Questions about solopreneuring

0 Questions about being a solopreneur

My basic rule of thumb is:

Will the client make money from it, or save time from it?
Then charge for it.

But l’d also say you have to balance it. If it’s something that takes you little extra time, but adds value for your clients, consider throwing it in.
But as a bonus!

Make sure they know what it would normally cost.
I see a lot of freelancers going the extra mile, And no-one even knows how big a deal it is.
It’s likely this “little thing” actually took you years to learn.

But if you want to offer a high ticket service and charge more than your competition you have to get used to giving away the kind of value for free that others are charging for…

Hey Nick,

I’m doing a website for a friend. We agreed on payment but I now find he doesnt have any images, no font nor color palettes. Text is from Wikipedia.

He said that Im free to do whatever I want but If I just throw in some fonts and pick a random color, is that good for either of us?

These things are going to cost extra because I dont want to deliver half baked goods.

Don’t want to end up in yet another situation where Im doing stuff for free.

What would you suggest?

Hey ****

Ooh good one. This is a very common situation!
A lot of web designers will forge ahead, and use their experience and expertise to select fonts, colours, source photography etc.
This is what I used to do.
You find yourself basically giving away a mini branding project for free within the price of a website.

Then you resent the client for the freebies.
But the client probably isn’t even aware.

Your a designer right, you do the design?

Remember this is a natural assumption for the client to make, so you have to do a bit of education.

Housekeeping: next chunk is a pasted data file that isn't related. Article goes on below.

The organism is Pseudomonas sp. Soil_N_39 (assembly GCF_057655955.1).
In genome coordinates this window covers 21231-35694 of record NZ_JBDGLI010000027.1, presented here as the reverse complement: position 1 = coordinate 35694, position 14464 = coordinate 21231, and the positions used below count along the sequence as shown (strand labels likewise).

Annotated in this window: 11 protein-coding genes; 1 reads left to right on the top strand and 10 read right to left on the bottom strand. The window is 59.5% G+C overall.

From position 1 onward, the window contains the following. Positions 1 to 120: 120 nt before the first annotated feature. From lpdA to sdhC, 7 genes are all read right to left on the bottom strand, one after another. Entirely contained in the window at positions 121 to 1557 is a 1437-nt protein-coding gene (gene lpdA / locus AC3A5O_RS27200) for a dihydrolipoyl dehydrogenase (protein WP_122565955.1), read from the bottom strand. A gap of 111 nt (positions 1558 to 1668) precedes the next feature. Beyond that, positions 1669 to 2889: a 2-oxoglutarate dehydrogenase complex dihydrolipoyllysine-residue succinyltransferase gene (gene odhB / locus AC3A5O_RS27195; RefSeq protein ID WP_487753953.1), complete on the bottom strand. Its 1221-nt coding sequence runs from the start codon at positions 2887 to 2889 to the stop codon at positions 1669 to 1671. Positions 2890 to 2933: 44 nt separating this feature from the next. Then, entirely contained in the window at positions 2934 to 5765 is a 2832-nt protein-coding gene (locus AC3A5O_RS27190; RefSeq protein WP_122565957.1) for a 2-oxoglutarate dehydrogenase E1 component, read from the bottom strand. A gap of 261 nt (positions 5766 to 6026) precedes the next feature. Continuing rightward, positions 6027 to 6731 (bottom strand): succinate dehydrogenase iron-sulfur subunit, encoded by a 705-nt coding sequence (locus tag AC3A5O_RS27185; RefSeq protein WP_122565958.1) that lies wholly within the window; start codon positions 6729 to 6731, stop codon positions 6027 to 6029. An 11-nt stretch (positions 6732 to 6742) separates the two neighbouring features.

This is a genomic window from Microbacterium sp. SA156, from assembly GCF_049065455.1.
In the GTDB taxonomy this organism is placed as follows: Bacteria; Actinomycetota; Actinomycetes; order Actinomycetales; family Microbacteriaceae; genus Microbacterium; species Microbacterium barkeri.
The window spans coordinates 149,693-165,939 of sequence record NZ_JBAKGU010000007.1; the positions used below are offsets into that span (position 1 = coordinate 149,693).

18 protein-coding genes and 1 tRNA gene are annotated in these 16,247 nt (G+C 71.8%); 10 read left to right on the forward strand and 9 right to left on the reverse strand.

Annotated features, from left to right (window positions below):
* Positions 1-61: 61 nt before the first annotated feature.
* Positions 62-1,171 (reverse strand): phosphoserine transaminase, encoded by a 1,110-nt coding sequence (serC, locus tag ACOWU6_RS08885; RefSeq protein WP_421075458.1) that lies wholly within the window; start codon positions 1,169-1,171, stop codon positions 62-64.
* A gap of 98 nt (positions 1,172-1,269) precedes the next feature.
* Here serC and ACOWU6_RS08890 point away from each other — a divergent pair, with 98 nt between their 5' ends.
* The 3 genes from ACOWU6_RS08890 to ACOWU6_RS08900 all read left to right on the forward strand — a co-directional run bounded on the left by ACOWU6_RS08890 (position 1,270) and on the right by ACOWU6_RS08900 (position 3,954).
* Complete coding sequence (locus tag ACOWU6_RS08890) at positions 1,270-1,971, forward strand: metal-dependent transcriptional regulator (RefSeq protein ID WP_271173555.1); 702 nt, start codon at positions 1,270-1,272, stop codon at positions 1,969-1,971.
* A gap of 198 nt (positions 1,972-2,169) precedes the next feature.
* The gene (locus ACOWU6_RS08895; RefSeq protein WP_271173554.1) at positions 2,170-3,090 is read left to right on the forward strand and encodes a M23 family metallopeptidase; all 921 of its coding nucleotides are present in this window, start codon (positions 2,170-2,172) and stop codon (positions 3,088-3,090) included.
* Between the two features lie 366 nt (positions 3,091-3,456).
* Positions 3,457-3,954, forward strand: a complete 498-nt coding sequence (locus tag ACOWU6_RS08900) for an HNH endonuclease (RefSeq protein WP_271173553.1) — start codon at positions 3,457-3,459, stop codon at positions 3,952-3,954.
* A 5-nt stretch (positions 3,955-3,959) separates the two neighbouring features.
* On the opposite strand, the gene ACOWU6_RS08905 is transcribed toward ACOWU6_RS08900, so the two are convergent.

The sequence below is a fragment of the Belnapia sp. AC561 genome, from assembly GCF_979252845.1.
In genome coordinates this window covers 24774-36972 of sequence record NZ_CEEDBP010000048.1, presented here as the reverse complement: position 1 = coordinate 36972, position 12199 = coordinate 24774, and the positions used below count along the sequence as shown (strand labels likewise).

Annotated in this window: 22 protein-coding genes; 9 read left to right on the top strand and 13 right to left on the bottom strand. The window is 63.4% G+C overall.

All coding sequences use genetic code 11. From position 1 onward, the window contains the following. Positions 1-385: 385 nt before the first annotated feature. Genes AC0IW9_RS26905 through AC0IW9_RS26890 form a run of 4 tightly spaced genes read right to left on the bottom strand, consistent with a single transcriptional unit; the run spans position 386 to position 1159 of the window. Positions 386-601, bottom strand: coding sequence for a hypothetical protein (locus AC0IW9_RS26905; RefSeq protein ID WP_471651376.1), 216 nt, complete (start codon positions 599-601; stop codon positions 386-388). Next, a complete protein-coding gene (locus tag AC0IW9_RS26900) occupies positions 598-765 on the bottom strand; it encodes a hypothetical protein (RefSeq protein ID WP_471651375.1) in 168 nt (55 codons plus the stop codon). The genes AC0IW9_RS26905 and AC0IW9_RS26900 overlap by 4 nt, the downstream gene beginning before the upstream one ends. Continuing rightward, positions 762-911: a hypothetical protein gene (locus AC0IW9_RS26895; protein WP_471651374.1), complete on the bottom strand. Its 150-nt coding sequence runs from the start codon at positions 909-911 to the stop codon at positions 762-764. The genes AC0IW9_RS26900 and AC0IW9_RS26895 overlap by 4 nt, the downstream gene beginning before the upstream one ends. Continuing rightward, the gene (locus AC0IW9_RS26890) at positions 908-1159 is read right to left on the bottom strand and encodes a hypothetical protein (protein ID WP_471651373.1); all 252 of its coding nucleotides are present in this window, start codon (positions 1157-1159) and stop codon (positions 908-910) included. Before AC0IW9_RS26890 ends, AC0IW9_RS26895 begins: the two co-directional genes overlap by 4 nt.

In future, you’ll know, to always ask these questions during the scope stage:

  • “Do you have brand guidelines, or do you need me to quote for brand design?”
    • (and make sure you explain specifically what you need, not just a logo!)
  • “will you be providing content or do you need copywriting?
    • Explain why good copy is important. It’s important because it helps you SELL.

Obviously, hindsight is a wonderful thing lol.

What if you’ve already started the project?

So the way to handle this is to get back on the phone,
and just explain that this is the quote you gave was based on a scope for web design only.
Simply explain you’ve realised he also needs help from you for other stuff which you need to design the site.
He’ll need copywriting since you can’t reuse content from wikipedia, you’ll get spanked on SEO.
He’ll need brand design as he doesn’t have a brand.

Normally you work from brand guidelines, or quote for brand design.
Normally client provides content, or pays for copywriting. (Though I always include “tweaking” and optimizing client content for conversion and SEO, it’s one of my unique selling poitns)

Brand guidelines usually include a logo, fonts, colours, as well as the brand in use in a variety of uses such as brochures, mockups, promotional imagery etc.
He doesn’t have a brand in place which means you can’t design the site.

You can help him design a brand for his business, but we’ll need to expand the scope to cover branding. Present your branding packages with specific prices and make a recommendation.

Clients sometimes struggle to understand why it costs more.
It’s just ideas, right?
I like to put things in the context of real-world things they can relate to:

Here’s some analogies you can use to help explain.

  • “It’s a bit like trying to design a suit without the measurements.”
  • “If you try to build a house without plans, It could turn into a mess!”
  • “A logo is a symbol for your brand, but what is it symbolising? Your brand is the thing that’s going to help you attract the right customers and charge more, and this is what we’ll design the site around”
  • “Why’s it going to cost extra? Well imagine you got your weekly shop, then at the checkout last minute you realised you also needed butter and milk. You’d expect the cashier to charge you extra right?”
  • “I want to get the best result for you, and you’r really going to need a brand and copy to do this right”

Whatever you do, don’t do this…

Beware, when a client says any of these things:

  • “Just do what you want”
  • “I’m not fussy”
  • “Use your initiative”
  • “I’m not sure but I’ll know when I see it”